This course will examine the Environmental Justice Movement, its origins, tenets, challenges, and strategies, focusing specifically on issues of environmental health addressed by the Movement, including disproportionate exposure to toxics, special problems related to the impact of industrial agriculture, and human health problems associated with pesticide use. The Environmental Justice Movement emerged in the late 1980s, as communities of color organized to oppose the disproportionate siting of toxic sources in their neighborhoods. The Movement offered a critique and alternative approaches to the "greens." At the same time, the movement for racial justice outside of the environmental justice context was struggling with new challenges in and out of the courtroom. What are the core tenets of the Movement? What environmental health issues has the Environmental Justice Movement tackled and how? What legal handles are available to address environmental injustice, and what are their limitations? What approaches have environmental justice activists taken to overcome these limitations and assert their own vision for their communities? What are the roles that lawyers can play - and what is the role of law - in redressing environmental injustice and opening pathways, political space, for community participation in decisions affecting the health and future of low-income communities of color and environmentally overburdened communities, more generally?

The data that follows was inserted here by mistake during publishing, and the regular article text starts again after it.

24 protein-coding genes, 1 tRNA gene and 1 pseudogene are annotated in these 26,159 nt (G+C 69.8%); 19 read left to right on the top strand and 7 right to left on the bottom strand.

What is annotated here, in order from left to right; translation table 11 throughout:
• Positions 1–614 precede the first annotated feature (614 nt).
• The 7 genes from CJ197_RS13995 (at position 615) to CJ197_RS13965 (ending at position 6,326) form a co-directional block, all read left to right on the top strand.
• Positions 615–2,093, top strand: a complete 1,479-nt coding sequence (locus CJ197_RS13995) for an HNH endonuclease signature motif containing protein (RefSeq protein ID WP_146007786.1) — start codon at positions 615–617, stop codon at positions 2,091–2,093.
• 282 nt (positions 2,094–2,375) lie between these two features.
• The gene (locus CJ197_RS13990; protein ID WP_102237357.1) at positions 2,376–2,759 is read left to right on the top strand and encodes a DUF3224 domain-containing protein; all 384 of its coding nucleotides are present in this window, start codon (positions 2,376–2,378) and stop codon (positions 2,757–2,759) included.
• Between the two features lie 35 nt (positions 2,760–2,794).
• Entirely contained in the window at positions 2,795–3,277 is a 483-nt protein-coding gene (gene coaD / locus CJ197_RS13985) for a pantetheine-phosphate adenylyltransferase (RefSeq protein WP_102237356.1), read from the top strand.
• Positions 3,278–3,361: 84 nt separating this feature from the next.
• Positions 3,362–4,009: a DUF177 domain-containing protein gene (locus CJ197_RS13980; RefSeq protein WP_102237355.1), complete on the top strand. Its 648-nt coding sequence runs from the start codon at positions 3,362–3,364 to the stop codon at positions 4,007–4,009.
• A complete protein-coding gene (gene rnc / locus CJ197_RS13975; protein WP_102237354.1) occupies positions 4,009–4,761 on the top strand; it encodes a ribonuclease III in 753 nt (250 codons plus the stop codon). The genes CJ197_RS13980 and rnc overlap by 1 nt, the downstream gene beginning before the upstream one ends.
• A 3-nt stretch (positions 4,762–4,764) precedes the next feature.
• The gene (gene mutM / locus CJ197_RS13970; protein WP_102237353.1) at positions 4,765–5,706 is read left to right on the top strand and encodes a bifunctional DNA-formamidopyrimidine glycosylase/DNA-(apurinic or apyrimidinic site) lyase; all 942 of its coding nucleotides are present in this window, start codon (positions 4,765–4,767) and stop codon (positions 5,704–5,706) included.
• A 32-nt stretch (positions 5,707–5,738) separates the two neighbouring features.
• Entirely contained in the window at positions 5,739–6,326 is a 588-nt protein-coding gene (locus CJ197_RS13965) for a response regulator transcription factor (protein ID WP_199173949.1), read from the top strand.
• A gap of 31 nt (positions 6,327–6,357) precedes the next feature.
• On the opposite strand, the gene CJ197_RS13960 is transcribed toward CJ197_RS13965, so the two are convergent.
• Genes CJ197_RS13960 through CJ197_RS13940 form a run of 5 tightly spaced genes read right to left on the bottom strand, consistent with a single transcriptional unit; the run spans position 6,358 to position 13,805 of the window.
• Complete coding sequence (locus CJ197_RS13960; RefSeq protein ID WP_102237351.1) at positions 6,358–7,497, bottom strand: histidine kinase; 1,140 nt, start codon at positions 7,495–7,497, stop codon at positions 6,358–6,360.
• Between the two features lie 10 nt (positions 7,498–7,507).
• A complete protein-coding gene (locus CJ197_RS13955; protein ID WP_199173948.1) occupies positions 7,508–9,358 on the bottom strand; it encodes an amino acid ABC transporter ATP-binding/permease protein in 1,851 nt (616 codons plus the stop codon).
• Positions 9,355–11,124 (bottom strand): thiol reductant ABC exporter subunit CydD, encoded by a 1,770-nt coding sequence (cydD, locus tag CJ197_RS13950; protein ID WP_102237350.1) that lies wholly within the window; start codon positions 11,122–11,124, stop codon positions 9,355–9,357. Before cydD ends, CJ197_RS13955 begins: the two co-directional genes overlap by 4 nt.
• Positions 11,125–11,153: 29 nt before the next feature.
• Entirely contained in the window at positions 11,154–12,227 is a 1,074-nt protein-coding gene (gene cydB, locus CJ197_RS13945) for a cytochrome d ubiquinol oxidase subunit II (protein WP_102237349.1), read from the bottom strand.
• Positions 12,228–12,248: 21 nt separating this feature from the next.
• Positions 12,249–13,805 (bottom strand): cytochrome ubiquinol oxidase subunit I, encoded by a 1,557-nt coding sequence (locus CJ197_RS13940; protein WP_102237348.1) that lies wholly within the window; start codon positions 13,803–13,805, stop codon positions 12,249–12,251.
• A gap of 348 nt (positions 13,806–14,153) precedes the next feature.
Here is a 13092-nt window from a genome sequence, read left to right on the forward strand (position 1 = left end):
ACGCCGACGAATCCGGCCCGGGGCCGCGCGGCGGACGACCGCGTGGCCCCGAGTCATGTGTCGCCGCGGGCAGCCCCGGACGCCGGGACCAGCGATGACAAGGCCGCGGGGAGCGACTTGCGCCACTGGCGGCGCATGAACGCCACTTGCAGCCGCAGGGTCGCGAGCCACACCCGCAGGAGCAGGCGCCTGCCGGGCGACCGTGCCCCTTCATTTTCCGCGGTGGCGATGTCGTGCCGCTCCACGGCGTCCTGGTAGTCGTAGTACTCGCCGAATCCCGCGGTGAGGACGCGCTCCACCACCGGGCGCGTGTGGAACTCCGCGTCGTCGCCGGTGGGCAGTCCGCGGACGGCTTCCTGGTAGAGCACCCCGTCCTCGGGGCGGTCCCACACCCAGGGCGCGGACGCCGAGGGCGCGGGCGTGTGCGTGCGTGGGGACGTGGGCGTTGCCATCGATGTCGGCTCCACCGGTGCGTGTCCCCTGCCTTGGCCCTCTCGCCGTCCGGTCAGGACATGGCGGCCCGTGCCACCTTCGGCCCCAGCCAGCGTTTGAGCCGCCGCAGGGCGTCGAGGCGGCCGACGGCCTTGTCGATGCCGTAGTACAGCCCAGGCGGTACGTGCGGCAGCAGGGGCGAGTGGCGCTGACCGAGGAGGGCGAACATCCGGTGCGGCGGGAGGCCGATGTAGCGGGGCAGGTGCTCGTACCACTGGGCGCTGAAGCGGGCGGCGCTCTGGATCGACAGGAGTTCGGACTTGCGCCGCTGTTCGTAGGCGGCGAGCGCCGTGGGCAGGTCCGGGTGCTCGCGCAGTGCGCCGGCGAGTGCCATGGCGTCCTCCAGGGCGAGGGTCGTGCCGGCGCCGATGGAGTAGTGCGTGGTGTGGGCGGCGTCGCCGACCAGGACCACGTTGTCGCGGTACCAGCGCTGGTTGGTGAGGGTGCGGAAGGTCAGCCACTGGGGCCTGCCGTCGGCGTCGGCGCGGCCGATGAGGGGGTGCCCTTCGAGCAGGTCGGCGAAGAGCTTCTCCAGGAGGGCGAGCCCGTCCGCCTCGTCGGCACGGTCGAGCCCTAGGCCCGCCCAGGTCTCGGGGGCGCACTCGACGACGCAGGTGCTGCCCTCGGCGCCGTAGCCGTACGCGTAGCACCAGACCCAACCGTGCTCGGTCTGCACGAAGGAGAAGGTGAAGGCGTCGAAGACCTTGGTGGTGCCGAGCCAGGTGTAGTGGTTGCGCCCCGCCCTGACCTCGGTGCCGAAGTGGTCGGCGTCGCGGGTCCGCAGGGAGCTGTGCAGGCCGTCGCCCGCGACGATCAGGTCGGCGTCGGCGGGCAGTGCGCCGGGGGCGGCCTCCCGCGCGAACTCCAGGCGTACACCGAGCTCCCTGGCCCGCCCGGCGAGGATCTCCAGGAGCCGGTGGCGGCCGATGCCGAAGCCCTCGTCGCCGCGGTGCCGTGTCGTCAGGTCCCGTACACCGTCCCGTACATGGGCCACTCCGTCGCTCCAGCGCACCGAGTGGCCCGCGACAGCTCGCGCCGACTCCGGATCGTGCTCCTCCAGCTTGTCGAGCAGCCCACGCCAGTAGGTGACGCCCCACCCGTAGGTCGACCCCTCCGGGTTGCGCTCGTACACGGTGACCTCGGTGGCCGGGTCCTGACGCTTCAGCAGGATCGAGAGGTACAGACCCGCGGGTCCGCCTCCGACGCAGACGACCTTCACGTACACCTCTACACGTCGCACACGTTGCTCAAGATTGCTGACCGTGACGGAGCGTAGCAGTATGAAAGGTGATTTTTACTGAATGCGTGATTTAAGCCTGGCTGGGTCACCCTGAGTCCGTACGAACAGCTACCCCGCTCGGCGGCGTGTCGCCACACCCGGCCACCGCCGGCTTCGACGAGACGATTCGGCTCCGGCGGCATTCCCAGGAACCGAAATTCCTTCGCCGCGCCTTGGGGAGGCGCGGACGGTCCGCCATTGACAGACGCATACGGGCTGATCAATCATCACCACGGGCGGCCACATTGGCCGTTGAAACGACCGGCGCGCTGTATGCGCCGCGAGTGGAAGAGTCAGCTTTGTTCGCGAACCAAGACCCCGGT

Grading: Your final grade will be based on (1) class participation, including generally discussion and your leadership of discussion on the assigned date (your discussion paper will be taken into account in this portion of the grade) (approximately 25%); (2) the mid-term memo (approximately 25%), and (3) the final project, including the complaint and the reflection paper (approximately 50%).